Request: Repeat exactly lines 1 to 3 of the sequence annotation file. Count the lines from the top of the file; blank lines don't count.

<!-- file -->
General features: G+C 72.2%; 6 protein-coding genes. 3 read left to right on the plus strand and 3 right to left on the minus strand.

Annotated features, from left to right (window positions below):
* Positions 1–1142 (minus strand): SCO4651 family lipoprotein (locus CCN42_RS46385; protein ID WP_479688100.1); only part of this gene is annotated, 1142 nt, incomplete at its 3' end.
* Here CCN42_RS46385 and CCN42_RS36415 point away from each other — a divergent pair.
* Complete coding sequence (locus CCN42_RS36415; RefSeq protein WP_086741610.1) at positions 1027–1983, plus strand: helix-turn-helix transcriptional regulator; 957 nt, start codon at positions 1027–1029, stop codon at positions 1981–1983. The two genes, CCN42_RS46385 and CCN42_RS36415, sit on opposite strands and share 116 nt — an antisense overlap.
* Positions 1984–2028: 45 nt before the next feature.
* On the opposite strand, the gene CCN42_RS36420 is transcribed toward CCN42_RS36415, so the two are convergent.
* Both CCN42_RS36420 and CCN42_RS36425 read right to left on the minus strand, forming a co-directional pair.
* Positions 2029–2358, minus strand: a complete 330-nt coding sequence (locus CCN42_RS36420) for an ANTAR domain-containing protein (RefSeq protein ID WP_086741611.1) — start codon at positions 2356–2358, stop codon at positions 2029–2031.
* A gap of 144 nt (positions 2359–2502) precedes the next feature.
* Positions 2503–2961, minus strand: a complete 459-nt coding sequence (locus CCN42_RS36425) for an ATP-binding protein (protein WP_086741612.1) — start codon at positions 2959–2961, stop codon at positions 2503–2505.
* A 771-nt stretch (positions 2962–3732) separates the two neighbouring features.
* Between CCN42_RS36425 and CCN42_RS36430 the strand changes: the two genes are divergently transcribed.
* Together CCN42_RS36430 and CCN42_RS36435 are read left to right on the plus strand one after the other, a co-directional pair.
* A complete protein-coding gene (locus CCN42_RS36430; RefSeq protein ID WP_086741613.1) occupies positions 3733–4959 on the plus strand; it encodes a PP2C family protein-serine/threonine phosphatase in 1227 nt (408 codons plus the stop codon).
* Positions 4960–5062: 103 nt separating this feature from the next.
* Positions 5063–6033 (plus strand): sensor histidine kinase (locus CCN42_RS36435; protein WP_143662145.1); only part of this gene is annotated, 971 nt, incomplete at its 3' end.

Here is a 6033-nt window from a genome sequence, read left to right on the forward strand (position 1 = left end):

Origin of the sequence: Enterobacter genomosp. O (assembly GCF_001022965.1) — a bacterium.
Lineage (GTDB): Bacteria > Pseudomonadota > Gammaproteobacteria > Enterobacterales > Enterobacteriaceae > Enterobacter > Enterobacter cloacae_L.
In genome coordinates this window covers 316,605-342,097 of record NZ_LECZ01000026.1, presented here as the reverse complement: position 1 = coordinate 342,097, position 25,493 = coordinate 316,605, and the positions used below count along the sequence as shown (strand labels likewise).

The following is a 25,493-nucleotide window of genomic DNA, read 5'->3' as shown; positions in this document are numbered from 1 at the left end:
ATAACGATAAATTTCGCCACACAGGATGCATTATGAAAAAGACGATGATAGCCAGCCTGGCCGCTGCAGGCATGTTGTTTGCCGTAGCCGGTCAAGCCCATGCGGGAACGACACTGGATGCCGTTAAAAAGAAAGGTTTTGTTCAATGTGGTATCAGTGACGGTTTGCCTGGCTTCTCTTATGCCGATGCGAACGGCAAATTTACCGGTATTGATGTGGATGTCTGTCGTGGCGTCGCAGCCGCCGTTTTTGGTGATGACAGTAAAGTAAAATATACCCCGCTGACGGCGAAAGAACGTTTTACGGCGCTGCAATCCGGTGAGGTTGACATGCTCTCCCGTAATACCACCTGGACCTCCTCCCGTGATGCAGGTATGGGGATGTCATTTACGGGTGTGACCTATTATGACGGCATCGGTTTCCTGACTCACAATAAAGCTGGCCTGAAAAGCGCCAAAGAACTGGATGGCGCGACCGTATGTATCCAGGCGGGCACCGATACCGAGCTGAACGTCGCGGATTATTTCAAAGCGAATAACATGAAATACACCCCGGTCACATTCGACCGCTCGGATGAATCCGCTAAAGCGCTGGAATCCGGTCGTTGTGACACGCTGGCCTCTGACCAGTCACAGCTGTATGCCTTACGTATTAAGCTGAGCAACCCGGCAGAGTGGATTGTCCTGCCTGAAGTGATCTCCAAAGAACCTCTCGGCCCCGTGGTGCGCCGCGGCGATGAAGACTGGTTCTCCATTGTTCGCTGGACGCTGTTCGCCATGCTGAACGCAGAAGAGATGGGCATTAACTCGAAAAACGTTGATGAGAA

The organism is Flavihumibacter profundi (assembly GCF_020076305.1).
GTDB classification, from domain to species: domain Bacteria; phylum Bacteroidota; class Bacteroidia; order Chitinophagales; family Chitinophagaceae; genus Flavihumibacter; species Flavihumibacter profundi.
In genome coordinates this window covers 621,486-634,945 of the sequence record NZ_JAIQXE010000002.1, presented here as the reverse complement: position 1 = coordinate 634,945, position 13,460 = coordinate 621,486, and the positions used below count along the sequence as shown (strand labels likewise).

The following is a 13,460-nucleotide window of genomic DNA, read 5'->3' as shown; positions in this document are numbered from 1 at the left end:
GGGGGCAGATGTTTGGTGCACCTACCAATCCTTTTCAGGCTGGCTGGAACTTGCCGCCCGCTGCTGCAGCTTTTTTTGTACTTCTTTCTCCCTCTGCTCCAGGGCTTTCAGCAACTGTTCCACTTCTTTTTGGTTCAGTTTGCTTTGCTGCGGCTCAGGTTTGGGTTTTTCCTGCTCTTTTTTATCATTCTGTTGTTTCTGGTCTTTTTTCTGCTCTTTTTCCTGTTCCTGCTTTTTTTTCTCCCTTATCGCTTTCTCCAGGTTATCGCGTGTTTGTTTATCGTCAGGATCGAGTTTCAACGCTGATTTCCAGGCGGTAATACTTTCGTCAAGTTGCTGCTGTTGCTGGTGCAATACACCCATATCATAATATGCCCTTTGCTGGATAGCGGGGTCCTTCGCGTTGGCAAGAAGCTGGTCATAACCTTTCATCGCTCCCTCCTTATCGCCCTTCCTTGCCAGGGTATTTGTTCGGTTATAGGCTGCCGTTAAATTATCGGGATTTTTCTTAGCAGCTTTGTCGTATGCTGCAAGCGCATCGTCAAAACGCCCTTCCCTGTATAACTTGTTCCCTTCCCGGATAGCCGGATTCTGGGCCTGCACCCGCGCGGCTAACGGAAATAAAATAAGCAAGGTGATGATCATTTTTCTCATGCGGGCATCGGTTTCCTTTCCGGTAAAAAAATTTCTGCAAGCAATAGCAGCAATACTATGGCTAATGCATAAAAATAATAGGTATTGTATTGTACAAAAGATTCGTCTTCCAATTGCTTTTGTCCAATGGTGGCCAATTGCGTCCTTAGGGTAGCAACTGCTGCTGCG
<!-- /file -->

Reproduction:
General features: G+C 72.2%; 6 protein-coding genes. 3 read left to right on the plus strand and 3 right to left on the minus strand.

Annotated features, from left to right (window positions below):
* Positions 1–1142 (minus strand): SCO4651 family lipoprotein (locus CCN42_RS46385; protein ID WP_479688100.1); only part of this gene is annotated, 1142 nt, incomplete at its 3' end.